Assisted Living Facilities
The Virginia Department of Social Services licenses two levels of care in assisted living facilities (ALFs): residential living care (minimal assistance) or assisted living care (at least moderate assistance). Facilities licensed to provide assisted living care may also provide residential care. Excluded from this licensure category are facilities licensed by the Virginia Department of Behavioral Health and Developmental Services, and housing for persons age 62 or older that is financed by state or federal funds (e.g., by the U.S. Department of Housing and Urban Development).
Facilities that care for adults with serious cognitive impairments who cannot recognize danger or ensure their own safety or welfare, must meet additional requirements; these requirements apply whether the facility serves only such individuals or when the resident population is mixed. Facilities licensed for ten or fewer residents, or that house no more than three residents with a serious cognitive impairment, are exempt from the requirements.
Adult Foster Care (AFC). AFC is a program that provides room and board, supervision, and other services for up to three adults who have a physical or mental health condition, including an emotional or behavioral health issue. This setting is regulated through the Department for Aging and Rehabilitative Services, Adult Protective Services Division. Regulatory provisions for AFC are not included in this profile but a link to the provisions can found at the end.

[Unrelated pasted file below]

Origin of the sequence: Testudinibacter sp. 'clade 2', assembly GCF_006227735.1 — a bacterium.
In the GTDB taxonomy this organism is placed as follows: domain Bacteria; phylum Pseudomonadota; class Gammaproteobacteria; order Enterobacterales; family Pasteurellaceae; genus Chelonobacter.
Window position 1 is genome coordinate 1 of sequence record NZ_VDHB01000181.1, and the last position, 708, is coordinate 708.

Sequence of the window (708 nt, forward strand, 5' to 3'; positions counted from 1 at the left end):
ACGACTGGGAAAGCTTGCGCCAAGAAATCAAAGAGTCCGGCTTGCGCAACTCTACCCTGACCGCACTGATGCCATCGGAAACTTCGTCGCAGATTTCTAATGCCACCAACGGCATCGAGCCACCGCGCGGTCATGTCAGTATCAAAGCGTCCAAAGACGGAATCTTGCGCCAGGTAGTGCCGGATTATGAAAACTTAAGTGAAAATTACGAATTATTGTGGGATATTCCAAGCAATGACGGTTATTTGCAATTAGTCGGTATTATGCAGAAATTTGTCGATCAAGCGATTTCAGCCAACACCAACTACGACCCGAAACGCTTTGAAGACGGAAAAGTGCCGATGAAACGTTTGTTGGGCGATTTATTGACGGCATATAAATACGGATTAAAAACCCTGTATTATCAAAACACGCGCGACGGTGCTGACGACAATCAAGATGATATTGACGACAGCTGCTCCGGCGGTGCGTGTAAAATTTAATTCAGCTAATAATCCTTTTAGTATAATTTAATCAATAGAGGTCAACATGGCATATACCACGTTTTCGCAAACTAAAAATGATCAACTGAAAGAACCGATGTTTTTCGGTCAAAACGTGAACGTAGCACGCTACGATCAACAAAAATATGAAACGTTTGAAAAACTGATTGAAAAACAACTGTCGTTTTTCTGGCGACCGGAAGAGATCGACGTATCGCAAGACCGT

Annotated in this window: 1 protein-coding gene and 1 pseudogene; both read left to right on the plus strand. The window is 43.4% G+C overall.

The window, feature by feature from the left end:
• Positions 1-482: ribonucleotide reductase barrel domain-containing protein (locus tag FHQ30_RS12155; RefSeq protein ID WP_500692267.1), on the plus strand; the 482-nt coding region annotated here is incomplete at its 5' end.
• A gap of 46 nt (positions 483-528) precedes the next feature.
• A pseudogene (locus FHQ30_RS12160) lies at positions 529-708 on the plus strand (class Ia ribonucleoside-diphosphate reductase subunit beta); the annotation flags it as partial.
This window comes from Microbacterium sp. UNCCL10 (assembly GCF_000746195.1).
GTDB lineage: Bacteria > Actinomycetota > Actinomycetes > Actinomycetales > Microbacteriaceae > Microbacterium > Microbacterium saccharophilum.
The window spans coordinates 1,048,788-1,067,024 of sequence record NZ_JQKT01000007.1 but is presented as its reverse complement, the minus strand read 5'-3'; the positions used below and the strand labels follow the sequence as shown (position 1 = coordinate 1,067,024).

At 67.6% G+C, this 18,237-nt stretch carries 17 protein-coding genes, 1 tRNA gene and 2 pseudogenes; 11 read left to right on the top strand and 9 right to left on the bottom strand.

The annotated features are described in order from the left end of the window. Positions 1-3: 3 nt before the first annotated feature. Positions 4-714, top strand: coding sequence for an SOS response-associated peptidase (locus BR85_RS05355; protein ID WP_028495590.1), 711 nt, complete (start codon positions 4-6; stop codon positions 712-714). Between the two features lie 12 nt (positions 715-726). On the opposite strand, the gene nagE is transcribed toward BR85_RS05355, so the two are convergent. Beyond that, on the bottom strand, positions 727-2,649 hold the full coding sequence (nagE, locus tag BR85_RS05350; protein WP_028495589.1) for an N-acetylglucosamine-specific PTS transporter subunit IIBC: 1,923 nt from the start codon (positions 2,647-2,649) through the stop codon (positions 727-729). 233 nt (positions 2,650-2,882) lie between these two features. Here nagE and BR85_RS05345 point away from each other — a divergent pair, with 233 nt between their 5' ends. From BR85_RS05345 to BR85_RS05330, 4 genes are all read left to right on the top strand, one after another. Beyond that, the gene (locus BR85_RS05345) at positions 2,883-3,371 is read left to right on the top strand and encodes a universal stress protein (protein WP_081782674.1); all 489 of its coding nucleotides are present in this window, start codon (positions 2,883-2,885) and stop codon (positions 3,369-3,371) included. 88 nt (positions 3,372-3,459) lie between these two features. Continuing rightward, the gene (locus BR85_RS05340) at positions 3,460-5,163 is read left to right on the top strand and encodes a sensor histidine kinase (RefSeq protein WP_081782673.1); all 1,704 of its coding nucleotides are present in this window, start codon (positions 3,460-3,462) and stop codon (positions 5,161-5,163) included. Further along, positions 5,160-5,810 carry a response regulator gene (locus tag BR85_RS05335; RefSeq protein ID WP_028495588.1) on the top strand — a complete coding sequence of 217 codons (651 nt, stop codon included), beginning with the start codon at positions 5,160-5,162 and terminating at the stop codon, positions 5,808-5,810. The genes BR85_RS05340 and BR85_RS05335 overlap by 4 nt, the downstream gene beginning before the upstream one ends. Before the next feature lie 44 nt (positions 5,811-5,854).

This profile includes summaries of selected regulatory provisions for ALFs. The complete regulations are online at the links provided at the end.
Assisted living facility means a non-medical group residential setting that provides or coordinates personal and health care services, 24-hour supervision, and assistance for the care of four or more adults who are aged, infirm, or disabled.
Residential living care is a level of service defined as minimal assistance with activities of daily living (ADLs) and/or medication administration. Minimal assistance means dependency in only one ADL or one or more instrumental activities of daily living. Minimal assistance includes services provided by the facility to individuals who are assessed as capable of maintaining themselves in an independent living status.
Assisted living care is a level of service defined as moderate assistance with ADLs. Moderate assistance is provided to persons who are dependent in two or more ADLs and/or who are dependent in behavior patterns (e.g., abusive, aggressive, disruptive) as documented on a uniform assessment instrument (UAI).